"The host became angry and told his servant to bring in those who were considered inferior (verse 21). Still the banquet room was not filled, so others were invited from the roads and lanes where the poor and vagrants lived (verse 23). (This latter group represents Gentiles who were offered salvation after the Jewish people rejected Christ.)

 

"What clear and repeated displays of the host’s grace shine through this parable. He gave three distinct invitations (verses 16, 21, 23), and a reminder to the first group of guests (verse 17). So actually four invitations were issued. In spite of rejection, the host continued to invite people to his banquet. No strings were attached, except to come. No price needed to be paid. No conditions were involved, except to come. Indeed, the host told his servant to compel or persuade (as in Acts 28:19) people to come. He wanted others to enjoy what he had prepared and to enjoy it without cost to them (though at great cost to himself).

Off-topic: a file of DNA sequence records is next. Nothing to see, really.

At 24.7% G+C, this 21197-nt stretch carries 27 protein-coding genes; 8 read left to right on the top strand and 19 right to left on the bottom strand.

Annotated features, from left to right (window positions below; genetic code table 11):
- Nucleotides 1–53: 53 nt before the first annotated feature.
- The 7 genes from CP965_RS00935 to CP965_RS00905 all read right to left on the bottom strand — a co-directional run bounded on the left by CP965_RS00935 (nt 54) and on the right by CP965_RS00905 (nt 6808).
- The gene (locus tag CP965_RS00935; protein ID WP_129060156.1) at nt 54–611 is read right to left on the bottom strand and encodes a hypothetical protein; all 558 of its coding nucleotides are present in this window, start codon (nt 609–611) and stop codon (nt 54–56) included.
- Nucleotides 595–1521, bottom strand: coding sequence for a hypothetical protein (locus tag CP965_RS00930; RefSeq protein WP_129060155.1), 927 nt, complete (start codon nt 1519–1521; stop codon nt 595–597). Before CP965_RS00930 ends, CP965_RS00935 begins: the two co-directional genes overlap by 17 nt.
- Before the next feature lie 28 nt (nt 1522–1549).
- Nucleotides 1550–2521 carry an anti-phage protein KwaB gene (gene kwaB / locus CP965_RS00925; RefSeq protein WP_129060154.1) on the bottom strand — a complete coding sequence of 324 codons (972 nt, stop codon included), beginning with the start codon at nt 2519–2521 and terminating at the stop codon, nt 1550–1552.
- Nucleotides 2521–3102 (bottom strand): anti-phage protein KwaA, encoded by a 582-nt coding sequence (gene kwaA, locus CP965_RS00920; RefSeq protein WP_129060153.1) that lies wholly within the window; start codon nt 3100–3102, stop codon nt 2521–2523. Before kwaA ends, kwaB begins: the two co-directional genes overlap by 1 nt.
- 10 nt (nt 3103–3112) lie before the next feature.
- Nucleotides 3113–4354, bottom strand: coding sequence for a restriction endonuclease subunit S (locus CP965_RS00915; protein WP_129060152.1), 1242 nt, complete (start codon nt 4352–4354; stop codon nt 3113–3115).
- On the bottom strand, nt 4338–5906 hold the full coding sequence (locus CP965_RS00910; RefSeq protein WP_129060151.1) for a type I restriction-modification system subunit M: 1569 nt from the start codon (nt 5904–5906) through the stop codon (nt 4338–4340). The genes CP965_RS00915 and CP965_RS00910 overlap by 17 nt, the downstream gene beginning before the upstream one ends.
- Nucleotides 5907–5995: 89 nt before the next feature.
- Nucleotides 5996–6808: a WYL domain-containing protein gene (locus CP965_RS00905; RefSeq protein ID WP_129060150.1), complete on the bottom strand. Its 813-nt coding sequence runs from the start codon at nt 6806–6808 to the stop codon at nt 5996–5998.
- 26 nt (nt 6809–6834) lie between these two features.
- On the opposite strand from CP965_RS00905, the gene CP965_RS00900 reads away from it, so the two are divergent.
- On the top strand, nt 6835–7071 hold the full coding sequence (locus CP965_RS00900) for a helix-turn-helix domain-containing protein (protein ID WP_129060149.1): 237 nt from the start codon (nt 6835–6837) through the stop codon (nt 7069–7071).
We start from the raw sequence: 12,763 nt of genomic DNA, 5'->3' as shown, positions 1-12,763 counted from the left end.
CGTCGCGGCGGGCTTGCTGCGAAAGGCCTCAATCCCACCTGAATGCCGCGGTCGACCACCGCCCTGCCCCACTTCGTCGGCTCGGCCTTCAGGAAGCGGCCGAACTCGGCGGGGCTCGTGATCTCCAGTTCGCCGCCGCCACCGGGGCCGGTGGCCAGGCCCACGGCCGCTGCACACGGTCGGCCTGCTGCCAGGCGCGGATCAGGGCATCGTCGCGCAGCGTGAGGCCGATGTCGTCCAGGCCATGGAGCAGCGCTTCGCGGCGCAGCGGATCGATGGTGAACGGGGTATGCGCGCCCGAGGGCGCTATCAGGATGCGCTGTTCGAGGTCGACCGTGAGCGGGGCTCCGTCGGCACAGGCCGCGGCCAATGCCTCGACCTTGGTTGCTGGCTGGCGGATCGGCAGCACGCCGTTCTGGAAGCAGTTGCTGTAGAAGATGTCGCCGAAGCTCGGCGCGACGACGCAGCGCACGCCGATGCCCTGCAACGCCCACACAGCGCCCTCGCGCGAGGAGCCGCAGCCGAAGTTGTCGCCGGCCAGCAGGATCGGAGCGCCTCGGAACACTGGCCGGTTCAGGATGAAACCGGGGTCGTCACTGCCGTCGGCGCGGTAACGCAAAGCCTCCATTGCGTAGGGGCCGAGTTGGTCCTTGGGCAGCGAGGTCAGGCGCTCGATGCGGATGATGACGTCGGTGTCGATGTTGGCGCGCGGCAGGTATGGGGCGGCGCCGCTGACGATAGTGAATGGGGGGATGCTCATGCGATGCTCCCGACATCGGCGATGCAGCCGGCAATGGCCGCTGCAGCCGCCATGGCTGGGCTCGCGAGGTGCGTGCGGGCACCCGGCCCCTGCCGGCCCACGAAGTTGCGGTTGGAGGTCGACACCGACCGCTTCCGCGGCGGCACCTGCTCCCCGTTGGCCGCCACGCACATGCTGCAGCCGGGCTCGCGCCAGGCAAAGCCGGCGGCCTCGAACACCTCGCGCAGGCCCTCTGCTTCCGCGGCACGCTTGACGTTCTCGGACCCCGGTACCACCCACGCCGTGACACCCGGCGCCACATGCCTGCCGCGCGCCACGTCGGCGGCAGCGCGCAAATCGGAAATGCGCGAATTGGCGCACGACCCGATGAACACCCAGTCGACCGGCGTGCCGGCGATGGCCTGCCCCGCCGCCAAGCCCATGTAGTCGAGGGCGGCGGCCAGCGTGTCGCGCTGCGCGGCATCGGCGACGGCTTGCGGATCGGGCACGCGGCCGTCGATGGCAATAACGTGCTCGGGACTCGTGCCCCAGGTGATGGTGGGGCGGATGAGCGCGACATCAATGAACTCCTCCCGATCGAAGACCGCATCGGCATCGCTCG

"But there was a warning that the gracious invitation would not be renewed, so that those who gave excuses would have no further opportunity (verse 24).

 

"The teaching that follows stands in sharp contrast. Whereas the story of the banquet says “come” and “free,” the next says “stop” and “costly.”

 

"What is free? The invitation to enter the Father’s kingdom.

"What is costly? A certain kind of discipleship.

 

"What kind of discipleship? In this account, discipleship that involved attaching oneself to the Lord, leaving family and possessions to be with Him wherever He went. Discipleship that would involve standing against great opposition.